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Torch weeds, not yield potential
You've stuck to your herbicide program and all your fields are weed-free. So, you're in good shape, right?
Sure, you may be torching your weeds, but you also may also be losing yield potential, says Iowa State University agronomist Micheal Owen. And, you could be contributing to a growing problem.
"Growers mistakenly assume that if they have killed the weeds that the herbicide system used has been successful," says Owen, also a Corn High Yield Team expert panel member. "If the weed control system is focused (like a majority across the Midwest) on postemergence applications, whether glyphosate, Ignite, or whatever, it is likely that the application timing resulted in a significant loss of potential yield and also has contributed to the increasing important selection for weed biotypes that do not respond to whatever herbicide is used."
"Diversity of weed management tactics is mandatory to provide stewardship to the traits and herbicides we now have available."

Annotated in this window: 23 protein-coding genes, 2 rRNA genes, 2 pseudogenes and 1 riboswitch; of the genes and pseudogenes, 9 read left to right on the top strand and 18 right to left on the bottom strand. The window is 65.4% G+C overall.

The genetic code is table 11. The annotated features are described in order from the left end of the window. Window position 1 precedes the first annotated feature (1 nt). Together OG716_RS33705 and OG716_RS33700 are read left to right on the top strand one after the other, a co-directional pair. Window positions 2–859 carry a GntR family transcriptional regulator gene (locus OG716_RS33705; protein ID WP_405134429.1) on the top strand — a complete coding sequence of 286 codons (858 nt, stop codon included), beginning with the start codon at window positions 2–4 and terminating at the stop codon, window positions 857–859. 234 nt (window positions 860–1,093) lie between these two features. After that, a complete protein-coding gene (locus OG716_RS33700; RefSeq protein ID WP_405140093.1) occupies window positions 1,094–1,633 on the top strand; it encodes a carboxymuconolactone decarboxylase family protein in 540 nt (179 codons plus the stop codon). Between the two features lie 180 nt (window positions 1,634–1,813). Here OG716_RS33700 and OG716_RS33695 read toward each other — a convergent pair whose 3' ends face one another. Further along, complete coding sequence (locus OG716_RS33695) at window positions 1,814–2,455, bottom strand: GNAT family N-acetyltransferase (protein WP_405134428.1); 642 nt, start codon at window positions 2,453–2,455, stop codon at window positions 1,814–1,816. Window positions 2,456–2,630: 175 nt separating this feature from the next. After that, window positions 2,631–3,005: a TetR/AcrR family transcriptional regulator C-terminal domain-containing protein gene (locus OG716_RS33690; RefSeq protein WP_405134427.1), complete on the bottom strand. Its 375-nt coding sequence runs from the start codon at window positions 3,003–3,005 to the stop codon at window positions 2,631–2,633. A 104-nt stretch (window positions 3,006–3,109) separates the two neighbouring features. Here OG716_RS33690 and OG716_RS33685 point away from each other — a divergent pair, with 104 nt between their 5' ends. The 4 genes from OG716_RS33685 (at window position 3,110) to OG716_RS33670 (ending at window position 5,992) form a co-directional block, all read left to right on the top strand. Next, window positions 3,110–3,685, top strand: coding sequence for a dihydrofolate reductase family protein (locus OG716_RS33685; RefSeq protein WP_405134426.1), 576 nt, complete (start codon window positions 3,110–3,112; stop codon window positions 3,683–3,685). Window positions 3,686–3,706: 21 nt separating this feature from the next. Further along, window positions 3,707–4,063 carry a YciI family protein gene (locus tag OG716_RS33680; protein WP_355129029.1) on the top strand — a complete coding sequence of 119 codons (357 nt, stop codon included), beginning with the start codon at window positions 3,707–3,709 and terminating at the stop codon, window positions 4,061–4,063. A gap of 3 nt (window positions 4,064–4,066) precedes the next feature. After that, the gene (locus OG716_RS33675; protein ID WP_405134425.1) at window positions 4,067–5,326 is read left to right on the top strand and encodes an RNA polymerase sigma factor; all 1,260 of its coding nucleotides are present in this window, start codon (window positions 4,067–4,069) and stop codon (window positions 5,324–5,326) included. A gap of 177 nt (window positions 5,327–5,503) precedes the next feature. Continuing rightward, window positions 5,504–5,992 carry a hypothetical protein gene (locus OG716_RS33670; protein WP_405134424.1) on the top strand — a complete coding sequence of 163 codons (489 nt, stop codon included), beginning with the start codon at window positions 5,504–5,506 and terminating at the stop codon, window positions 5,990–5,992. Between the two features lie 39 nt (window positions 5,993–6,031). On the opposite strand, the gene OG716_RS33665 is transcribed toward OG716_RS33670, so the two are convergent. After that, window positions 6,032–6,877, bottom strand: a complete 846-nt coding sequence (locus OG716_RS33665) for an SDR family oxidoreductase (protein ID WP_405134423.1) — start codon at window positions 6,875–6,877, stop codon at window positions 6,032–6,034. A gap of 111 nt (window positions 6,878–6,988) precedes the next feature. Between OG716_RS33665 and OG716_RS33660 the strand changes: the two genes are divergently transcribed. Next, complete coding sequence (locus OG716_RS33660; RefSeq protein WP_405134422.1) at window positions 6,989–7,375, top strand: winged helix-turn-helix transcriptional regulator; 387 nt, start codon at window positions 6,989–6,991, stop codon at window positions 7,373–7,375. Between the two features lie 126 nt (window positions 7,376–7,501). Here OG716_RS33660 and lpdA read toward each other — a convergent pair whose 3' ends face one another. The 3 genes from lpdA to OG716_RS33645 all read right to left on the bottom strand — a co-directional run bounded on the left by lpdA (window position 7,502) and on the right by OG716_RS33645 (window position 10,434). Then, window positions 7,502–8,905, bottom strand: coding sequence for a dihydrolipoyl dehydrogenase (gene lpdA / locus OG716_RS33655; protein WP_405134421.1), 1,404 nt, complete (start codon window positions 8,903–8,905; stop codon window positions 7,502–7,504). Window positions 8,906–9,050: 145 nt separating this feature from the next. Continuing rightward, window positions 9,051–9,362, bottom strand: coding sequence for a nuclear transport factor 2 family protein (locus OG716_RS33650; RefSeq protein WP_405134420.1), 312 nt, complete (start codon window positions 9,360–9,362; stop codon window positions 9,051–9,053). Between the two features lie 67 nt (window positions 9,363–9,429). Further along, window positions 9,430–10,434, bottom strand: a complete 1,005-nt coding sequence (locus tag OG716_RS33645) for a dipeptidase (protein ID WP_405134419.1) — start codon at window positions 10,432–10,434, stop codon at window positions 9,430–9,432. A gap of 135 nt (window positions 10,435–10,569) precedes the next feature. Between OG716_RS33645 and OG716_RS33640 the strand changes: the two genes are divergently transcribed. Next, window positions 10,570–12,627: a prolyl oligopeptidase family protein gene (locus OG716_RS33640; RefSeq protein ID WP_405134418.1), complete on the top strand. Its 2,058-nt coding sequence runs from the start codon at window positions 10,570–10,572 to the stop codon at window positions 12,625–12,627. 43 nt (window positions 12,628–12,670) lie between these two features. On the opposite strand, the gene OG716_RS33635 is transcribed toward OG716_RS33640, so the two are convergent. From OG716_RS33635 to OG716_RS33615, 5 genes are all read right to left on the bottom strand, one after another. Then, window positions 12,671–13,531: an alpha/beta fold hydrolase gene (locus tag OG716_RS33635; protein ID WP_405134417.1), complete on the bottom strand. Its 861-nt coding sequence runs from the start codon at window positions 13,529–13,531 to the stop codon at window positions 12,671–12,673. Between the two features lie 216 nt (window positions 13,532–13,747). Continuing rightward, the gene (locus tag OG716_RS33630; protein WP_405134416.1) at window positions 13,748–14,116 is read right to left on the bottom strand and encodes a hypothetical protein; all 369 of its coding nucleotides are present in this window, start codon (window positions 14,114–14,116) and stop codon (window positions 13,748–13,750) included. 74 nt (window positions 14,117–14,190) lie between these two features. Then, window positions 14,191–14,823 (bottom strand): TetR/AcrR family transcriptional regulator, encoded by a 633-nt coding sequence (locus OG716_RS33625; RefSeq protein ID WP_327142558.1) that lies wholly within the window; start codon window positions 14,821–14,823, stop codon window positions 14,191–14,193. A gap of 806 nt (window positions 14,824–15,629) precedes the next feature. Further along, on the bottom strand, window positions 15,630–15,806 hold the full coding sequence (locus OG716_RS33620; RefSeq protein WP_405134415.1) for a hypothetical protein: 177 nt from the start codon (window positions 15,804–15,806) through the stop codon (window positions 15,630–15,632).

- Iowa State University agronomist Micheal Owen
So, how can you keep this from happening and still get the best possible weed control? Start with a soil-applied residual herbicide, Owen advises. And, start early. "Now is the time to begin making the plans for an early application of the residual products," he says.
Next, make sure you match your pre-plant residual application with the weed pressures you anticipate facing. "By the clever selection of the residual herbicide, with attention to the Group number which indicates how the herbicide impacts weeds, crop potential yield will be preserved and selection pressure on the weed population will be lessened," Owen says.
And finally, keep your herbicide plans diverse. Mixing up the herbicide programs you rely on from year to year can help keep those products effective. "Diversity of weed management tactics is mandatory to provide stewardship to the traits and herbicides we now have available," Owen says.